Category: Contemplative Journey

Three Mystical Lessons Learned During My Recovery From Alcoholism: Part 1: Power in Powerlessness

Twenty-seven months ago I underwent a spiritually transformative experience during my recovery from alcohol addiction. This opened me up to a whole new world of mystical spirituality. In less than 3 years, I have gone from suffering a maddening craving and obsession for alcohol to enjoying a depth of spirituality that has empowered remarkable spiritual growth and physical healing. It has also restored a childlike innocence in my relationship to God and the people around me. In this three-part series, I will be sharing three lessons I learned during my recovery.

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The Contemplative Path

The contemplative path is both ascent and descent. It is a movement of love in our inmost self allowing us to grow in awareness of our inner egoic tendencies that keep us from manifesting divine love in the world. We usually come to a place of accepting this process after what Franciscan author Richard Rohr calls necessary suffering.

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A Radical Transformation: Dante, The Wound & The Contemplative Journey

In this mini course based on the acclaimed book Dante’s Road: The Journey Home For The Modern Soul, we engage with the timeless wisdom of one of the greatest poems of all time, The Divine Comedy from 14th century Italian poet Dante Alighieri, read as a map of the soul’s journey home to God, and as an access point to the perennial tradition of world contemplatives.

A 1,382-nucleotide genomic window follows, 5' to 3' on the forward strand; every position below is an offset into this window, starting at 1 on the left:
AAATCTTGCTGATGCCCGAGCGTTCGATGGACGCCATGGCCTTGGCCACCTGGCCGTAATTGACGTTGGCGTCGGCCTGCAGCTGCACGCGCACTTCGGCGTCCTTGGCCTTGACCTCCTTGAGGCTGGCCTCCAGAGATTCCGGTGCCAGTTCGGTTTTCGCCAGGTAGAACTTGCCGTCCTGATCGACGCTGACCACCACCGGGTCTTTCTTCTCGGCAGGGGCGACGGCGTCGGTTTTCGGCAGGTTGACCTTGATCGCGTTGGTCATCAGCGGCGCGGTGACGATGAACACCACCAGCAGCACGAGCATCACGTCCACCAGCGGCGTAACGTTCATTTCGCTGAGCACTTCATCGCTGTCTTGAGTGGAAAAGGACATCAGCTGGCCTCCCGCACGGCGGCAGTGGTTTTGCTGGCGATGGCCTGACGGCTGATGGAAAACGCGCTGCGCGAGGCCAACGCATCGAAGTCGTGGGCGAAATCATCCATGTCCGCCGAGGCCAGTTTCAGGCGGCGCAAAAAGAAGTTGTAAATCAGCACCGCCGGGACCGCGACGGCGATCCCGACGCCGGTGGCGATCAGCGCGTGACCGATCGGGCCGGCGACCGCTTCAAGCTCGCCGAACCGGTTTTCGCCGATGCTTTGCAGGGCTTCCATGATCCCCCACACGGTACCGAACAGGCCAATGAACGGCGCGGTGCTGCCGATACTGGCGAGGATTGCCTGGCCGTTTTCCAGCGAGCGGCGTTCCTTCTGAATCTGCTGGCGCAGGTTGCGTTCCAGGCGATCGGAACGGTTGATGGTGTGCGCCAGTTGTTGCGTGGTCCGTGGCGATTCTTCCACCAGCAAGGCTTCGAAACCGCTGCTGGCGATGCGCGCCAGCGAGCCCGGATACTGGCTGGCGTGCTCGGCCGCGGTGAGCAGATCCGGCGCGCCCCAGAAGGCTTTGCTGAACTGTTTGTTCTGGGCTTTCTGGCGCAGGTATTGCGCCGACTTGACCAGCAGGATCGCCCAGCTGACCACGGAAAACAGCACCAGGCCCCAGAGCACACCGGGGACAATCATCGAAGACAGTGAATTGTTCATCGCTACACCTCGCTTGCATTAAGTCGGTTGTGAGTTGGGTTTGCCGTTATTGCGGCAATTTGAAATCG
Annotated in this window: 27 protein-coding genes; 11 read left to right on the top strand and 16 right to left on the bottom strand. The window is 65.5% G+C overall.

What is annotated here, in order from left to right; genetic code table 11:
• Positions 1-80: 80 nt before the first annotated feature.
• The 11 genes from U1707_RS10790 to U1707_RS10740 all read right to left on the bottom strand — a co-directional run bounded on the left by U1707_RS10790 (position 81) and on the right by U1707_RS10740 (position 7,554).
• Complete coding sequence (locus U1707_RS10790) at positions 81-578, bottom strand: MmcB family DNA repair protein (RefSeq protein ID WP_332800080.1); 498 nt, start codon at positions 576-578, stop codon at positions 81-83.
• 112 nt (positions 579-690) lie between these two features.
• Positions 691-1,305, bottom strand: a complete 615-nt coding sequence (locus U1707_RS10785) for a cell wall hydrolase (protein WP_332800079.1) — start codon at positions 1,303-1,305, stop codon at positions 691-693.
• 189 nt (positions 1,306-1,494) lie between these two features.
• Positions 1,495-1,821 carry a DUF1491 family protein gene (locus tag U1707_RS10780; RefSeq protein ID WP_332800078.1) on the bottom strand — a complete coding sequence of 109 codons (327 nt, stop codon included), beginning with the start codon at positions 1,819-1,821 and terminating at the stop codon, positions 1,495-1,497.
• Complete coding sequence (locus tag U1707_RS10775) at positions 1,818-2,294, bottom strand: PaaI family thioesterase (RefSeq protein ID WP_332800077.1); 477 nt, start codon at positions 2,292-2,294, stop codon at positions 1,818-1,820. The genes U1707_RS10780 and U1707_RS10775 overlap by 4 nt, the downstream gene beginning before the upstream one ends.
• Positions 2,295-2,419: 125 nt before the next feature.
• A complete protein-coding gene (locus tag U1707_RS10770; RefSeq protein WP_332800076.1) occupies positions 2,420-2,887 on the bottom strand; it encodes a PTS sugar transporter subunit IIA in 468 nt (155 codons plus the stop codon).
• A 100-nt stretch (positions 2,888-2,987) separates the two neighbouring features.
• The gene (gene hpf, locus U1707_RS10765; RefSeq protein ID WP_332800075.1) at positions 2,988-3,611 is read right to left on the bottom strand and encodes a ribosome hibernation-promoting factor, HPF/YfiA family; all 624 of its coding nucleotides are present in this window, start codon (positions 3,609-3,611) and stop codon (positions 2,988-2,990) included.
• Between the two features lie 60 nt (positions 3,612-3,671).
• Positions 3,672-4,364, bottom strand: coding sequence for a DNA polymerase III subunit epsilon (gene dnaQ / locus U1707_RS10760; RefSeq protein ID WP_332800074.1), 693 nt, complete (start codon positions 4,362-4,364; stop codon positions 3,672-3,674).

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Into The Gloom: Another Part Of The Journey

At breakfast with a friend recently, we talked about some of the challenges of parenting young children. He has a four year old and our family has different children in the house as we wrap up requirements for foster-adoption.

Beyond the obvious challenges of taking care of practical matters like feeding and naps, negotiating parenting styles, and lack of sleep (our son didn’t sleep through the night consistently until the age of four), there’s another subtler factor that drains energy.

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Aspirations to Perceive Goodness & Establish a Wholesome Society for the Benefit of All

Shambhala Warriorship was first introduced in the West by Chogyam Trungpa Rinpoche in the late 1970s. It represents his desire to teach the basic principles of meditation within a secular training program. These same principles are carried forward today within Shambhala Buddhism. Learn more about the Shambhala Path here. This post acts as a statement of the Shambhala Warrior’s aspirations.

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